ATLANTAThe first patients have completed treatment using the MammoSite Radiation Therapy System (RTS) in a multisite, investigational clinical trial currently underway.
MammoSite RTS, developed by Proxima Therapeutics, Inc., is an intracavitary balloon device designed to provide accelerated site-specific radiation therapy in patients with early-stage breast cancer treated by lumpectomy, the company said in a news release. MammoSite therapy is simpler to deliver than brachyther-apy, the company said, and may avoid the side effects associated with external beam radiation therapy.
MammoSites accelerated treatment time [twice daily for 5 days] may make breast-conserving treatment an option for many more women, said Robert R. Kuske, MD, radiation oncologist, Ochsner Clinic, New Orleans, and principal investigator of the study. Traditional whole breast external beam radiation takes up to 6 or 7 weeks. Many elderly patients and those who work full time or live a great distance from the treatment center now opt for mastectomy to avoid the lengthy therapy.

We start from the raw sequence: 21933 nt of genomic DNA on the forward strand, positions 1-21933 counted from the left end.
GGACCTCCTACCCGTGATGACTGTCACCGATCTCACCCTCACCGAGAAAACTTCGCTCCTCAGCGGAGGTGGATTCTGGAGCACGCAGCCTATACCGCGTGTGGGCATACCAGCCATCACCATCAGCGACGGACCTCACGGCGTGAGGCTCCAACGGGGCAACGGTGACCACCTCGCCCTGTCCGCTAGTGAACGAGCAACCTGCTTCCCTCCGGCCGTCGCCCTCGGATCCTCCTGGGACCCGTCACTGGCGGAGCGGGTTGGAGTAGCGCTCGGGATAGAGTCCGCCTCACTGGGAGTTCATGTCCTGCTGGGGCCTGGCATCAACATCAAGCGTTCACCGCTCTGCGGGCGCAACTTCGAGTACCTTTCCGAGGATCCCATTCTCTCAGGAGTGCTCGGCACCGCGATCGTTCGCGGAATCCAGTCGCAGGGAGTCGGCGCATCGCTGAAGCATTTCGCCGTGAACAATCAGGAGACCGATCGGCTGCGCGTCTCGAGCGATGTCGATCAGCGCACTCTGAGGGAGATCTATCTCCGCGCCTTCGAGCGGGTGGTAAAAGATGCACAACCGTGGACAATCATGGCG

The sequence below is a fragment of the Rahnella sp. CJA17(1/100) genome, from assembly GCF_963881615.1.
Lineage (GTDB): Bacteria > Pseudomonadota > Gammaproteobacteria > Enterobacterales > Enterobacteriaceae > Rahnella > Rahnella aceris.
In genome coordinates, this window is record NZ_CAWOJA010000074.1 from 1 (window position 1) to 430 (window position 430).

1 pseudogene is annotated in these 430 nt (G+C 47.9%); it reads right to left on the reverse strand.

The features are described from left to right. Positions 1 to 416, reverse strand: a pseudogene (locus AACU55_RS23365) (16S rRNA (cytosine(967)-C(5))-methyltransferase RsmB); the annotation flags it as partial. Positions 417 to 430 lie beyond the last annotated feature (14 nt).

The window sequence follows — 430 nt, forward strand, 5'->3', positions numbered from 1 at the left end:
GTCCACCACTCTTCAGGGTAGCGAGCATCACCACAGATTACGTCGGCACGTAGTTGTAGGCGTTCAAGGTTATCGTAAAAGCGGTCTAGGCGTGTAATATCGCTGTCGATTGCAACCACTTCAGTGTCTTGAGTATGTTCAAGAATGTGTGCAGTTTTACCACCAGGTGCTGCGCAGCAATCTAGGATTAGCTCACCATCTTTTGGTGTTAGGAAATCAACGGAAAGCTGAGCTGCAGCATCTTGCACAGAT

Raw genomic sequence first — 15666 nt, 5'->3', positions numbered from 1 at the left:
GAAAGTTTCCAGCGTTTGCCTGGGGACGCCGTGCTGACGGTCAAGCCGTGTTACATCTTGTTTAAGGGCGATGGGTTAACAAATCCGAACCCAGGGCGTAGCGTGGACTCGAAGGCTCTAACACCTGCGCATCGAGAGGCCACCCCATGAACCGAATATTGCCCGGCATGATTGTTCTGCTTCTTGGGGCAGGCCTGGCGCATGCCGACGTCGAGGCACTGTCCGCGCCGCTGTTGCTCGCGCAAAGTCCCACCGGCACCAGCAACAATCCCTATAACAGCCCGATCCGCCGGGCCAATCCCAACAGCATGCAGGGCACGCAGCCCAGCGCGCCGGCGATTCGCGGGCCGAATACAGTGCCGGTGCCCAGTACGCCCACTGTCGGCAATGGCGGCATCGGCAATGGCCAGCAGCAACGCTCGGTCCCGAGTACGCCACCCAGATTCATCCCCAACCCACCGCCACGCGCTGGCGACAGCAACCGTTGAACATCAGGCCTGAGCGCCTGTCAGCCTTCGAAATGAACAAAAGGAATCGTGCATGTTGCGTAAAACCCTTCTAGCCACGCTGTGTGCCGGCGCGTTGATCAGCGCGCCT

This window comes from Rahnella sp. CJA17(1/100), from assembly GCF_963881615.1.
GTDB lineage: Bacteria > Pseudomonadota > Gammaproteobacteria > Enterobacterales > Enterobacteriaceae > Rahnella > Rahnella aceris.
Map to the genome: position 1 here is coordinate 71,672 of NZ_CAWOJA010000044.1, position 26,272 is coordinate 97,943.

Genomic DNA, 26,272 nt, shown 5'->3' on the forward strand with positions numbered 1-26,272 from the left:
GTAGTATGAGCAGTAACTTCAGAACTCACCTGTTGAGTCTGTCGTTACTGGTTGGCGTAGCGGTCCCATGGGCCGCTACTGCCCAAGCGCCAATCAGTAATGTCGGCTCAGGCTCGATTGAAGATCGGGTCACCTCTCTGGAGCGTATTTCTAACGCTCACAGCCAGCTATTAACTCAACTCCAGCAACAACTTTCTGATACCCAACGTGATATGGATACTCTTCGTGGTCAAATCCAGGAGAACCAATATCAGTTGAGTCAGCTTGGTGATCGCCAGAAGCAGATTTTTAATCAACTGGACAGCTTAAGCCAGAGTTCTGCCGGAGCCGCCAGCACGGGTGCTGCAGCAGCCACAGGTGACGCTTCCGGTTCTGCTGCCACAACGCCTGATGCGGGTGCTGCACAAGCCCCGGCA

The MammoSite device consists of an applicator with a balloon-tipped end (see Figures). During surgery or shortly afterward, the balloon is inserted into the surgical cavity and inflated with sterile fluid.
The end of the catheter is attached to a high-dose-rate afterloader, which houses the radioactive source, a tiny radioactive bead attached to a wire. The bead exits from the afterloader and slides up the catheter into the center of the inflated balloon, stopping at multiple positions to deliver various levels of radiation to the tumor cavity and surrounding areas.
The balloon is deflated after the final treatment session, and the MammoSite RTS catheter is removed.
The clinical trial, with enrollment of 50 patients, will be completed in early 2001, at which time the company expects to apply for FDA approval.